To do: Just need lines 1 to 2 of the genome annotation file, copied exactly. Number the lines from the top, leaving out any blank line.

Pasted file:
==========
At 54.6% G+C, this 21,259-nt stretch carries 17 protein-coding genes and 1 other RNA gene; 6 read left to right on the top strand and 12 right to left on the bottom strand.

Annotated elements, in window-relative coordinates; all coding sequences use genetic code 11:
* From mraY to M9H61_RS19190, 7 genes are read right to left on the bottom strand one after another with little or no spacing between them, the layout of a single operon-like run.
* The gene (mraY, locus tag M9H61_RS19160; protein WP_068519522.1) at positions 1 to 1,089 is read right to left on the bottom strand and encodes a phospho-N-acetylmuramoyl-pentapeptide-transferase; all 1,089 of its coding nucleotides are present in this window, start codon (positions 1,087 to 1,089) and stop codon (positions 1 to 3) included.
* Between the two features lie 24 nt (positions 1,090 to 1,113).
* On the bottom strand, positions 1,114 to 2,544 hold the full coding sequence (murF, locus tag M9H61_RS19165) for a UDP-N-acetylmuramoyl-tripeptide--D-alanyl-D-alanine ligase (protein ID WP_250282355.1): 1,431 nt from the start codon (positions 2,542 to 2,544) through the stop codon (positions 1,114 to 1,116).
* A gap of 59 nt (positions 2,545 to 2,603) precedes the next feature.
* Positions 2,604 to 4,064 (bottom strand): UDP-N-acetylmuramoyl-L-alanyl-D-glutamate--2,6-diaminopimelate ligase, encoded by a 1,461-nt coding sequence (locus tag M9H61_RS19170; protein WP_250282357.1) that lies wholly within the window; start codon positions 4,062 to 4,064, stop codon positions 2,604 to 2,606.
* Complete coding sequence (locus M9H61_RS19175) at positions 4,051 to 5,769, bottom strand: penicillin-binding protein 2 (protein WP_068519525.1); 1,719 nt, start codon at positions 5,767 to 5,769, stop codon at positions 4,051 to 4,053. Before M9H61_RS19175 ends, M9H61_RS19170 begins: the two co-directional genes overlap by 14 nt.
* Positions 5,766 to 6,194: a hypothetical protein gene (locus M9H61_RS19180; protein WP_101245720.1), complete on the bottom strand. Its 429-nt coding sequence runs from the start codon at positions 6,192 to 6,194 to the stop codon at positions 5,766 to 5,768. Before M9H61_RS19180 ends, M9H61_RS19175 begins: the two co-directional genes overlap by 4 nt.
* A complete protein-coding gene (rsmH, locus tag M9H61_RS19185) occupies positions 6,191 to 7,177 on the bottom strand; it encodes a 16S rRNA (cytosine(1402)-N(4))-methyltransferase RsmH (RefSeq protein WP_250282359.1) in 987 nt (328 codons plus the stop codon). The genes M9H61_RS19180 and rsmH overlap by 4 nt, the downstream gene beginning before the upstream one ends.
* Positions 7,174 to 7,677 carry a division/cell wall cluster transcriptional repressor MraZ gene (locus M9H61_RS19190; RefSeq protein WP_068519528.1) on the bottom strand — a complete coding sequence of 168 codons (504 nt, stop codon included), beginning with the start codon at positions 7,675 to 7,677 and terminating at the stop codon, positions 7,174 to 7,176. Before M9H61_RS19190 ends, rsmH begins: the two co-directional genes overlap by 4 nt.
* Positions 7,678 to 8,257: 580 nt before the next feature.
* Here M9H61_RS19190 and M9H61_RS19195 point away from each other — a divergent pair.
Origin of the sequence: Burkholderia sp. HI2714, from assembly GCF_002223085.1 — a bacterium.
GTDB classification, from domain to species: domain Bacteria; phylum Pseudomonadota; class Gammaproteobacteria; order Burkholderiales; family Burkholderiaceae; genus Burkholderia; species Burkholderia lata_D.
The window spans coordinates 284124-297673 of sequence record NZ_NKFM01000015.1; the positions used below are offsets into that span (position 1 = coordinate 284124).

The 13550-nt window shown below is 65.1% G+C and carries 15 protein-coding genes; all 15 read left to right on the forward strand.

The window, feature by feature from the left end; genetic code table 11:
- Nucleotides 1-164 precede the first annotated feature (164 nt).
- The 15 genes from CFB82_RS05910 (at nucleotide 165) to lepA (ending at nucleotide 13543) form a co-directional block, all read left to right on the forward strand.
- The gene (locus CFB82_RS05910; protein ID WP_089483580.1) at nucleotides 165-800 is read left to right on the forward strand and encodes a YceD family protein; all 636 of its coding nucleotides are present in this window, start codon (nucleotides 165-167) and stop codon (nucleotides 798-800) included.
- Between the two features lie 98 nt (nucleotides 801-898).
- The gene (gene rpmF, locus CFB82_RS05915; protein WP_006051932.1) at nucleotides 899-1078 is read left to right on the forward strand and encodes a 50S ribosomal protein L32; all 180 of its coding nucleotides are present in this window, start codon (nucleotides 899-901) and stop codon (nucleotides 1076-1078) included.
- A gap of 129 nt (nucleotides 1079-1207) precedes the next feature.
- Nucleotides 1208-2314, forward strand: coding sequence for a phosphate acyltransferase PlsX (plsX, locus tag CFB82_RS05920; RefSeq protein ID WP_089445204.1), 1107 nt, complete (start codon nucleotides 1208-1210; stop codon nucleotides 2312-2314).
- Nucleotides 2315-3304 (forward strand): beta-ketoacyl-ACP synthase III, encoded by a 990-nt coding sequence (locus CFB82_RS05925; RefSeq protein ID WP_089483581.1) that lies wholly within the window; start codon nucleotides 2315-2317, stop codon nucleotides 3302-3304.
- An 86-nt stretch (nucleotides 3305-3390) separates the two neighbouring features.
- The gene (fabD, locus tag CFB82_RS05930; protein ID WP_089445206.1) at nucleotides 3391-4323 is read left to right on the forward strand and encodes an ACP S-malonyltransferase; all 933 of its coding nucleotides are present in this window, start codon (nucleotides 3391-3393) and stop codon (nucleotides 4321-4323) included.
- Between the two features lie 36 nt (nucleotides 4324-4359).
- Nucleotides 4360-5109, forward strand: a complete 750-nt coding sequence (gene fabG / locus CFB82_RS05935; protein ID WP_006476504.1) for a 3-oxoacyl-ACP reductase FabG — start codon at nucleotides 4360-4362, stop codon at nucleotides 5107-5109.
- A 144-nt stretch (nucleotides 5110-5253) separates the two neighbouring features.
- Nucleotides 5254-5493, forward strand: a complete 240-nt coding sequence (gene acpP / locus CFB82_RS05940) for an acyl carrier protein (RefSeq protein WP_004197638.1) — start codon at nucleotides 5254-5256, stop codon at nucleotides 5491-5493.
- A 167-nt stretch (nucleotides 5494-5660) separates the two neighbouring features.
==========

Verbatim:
At 54.6% G+C, this 21,259-nt stretch carries 17 protein-coding genes and 1 other RNA gene; 6 read left to right on the top strand and 12 right to left on the bottom strand.

Annotated elements, in window-relative coordinates; all coding sequences use genetic code 11: